Voltage regulator and voltage reference

Thread Starter

andriasm

Joined Aug 2, 2022
25
What is the difference between voltage precision reference and a voltage regulator?

I need to supply the PMFc720P1 sensor. Its supply range is between 8 and 14 VDC.
Can I supply it with 12 VDC generate by a voltsge regulador or it must be by a voltage reference?
It is good to remember that this sensor is used in medical equipment.
 

Ian0

Joined Aug 7, 2020
5,885
There is some overlap between the two.
It depends on the amount of precision and the output current.
A brief look at the datasheet of the PMFc720P1 suggests that the output is not referenced to the supply, and it has its own built-in reference, so it can be supplied from any supply. At a guess, having a quiet supply would be more advantageous than having an accurate supply.
 

BobTPH

Joined Jun 5, 2013
5,489
A voltage reference is designed to provide a very accurate voltage at low current. It is not designed to power circuits, only to provide a signal.

A voltage regulator is designed to provide power at a less accurate votage.

As Ian said, there is some overlap. If your circuit needs very little power, it might be supplied by a reference. And if you need a reference signal that does not have to be extremely accurate, you can supply it from a regulator. This is often done using the same regulator that is used for power.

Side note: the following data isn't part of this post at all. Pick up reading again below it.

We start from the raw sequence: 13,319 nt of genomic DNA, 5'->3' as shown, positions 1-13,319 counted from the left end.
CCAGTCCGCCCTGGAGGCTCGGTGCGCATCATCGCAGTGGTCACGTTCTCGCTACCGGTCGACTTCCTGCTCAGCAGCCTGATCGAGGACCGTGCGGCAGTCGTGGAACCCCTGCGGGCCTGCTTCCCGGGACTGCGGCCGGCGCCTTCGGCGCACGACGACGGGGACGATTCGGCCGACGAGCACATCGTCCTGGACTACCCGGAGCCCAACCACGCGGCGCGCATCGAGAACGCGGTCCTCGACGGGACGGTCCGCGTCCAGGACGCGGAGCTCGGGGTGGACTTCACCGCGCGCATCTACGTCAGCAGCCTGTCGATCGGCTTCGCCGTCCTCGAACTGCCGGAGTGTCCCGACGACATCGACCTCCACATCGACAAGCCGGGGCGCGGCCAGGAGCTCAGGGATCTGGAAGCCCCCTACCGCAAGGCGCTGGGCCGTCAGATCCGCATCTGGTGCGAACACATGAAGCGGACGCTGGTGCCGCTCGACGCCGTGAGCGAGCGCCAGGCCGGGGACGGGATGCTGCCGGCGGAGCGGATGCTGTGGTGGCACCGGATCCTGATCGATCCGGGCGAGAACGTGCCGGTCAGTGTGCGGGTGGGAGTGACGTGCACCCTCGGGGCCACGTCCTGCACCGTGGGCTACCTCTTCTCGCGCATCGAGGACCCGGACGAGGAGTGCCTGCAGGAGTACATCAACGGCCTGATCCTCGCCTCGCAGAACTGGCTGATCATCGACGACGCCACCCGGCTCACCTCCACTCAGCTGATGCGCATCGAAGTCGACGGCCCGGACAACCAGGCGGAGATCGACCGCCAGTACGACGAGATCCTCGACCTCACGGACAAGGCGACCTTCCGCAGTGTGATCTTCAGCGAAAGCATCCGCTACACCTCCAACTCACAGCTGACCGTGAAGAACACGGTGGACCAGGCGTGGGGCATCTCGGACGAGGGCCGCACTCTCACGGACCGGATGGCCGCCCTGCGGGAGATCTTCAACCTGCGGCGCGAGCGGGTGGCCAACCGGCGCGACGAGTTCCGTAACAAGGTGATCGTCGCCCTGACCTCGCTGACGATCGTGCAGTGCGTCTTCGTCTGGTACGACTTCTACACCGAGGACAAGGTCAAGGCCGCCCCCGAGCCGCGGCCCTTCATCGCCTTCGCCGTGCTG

DickCappels

Joined Aug 21, 2008
9,092
A very important parameter for a voltage reference for some applications is its temperature stability, sometimes noise is an important consideration. Those are both important for voltage regulators, but those parts sold as voltage references have much tighter specifications.

With respect to your application, not knowing more than is in the datasheet (attached) I would go with a tight-tolerance precision voltage reference. I would not power one of those from a typical voltage regulator.
 

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crutschow

Joined Mar 14, 2008
30,455
I agree with Dick.
It is tested with a 10±0.01VDC supply, which implies a high sensitivity to supply voltage, so an accurate and stable voltage supply should be used, i.e. a voltage reference.
 

Ian0

Joined Aug 7, 2020
5,885
I agree with Dick.
It is tested with a 10±0.01VDC supply, which implies a high sensitivity to supply voltage, so an accurate and stable voltage supply should be used, i.e. a voltage reference.
Depends how you read that datasheet.